by Henry Zeffman
"Well of course it’s regressive. So is sugar and so are its effects. The country’s obesity crisis – and it really is a crisis when almost two-thirds of adults are either overweight or obese along with a quarter of young children - disproportionately affects the poorest. Findings drawn at the end of last year from the Millenium Cohort Study, which tracks nearly 20,000 British families, found a stark link between relative poverty and childhood obesity. By the age of just five, poor children were almost doubly likely to be obese than their better off peers.
Of course sugar consumption does not explain all, or even most, of that relationship. Still, high sugar intakes are a cause of obesity, and obesity is a cause of type 2 diabetes, which has risen by 70% in a decade.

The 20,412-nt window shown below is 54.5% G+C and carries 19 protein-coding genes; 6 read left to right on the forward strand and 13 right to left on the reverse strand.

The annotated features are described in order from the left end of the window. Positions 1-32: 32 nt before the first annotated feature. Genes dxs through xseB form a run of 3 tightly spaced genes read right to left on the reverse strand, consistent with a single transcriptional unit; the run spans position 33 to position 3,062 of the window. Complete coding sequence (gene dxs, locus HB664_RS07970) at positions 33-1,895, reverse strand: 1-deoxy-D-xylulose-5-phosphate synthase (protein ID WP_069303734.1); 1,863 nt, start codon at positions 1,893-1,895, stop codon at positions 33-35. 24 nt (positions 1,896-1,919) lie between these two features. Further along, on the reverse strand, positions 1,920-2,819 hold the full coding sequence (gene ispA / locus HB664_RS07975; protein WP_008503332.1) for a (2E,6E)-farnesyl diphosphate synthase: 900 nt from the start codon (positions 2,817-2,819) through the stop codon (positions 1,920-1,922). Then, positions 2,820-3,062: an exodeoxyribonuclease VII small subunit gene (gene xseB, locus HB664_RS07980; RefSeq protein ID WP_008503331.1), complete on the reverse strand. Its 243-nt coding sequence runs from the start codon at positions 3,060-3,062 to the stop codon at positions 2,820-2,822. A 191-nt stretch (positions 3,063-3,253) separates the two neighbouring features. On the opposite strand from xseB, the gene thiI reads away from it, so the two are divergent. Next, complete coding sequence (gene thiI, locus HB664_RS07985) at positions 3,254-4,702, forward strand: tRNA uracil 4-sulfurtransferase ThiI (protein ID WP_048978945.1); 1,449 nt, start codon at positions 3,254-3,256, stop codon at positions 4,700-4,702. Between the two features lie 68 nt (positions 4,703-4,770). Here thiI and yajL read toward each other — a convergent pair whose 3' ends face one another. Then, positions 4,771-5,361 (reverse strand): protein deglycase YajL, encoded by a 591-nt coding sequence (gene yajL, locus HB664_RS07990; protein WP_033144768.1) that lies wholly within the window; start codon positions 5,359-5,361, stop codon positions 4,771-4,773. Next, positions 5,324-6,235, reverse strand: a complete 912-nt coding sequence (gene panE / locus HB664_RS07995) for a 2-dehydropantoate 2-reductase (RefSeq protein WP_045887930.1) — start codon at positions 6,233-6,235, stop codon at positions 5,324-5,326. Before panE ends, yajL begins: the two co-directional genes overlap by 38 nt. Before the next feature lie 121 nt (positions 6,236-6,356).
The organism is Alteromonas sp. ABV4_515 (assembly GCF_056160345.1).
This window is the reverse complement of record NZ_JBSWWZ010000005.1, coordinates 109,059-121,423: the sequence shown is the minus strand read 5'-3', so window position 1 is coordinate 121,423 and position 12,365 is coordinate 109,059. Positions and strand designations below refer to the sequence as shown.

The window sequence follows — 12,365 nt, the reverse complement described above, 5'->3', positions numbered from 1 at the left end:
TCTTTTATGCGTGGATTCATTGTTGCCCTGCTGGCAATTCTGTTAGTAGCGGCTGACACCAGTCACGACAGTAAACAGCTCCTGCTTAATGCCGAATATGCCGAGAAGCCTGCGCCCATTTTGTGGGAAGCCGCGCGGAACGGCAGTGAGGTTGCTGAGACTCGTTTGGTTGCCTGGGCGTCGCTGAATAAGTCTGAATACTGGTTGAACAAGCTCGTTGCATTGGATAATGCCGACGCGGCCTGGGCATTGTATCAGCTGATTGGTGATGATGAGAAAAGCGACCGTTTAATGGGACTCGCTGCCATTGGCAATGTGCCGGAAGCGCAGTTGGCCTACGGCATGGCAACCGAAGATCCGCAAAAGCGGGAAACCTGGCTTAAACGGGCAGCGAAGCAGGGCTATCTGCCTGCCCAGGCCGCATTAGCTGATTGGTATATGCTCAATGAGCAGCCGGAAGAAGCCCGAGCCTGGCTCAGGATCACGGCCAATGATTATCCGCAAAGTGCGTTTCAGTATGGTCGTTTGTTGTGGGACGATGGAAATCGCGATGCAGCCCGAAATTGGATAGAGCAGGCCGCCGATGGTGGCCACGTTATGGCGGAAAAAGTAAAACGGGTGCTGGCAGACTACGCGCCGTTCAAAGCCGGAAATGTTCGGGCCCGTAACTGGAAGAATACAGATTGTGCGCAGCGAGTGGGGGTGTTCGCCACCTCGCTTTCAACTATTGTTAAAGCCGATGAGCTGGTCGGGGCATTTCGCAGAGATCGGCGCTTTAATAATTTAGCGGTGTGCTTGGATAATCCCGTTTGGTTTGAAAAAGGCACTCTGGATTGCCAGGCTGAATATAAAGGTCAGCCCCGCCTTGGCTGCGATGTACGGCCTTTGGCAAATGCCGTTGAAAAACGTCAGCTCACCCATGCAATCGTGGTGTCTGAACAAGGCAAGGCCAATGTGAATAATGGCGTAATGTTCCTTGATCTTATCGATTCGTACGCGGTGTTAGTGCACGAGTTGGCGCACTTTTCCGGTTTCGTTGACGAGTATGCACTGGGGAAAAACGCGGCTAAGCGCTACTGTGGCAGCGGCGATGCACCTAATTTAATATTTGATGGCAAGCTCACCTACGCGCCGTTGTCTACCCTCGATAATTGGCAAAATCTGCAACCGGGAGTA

If obesity and its effects disproportionately hit the poor, why should it be any surprise that a measure to tackle obesity disproportionately affects the poor? That’s the whole point. A tax with the intention of changing behaviour is obviously going to affect the people who behave in that way."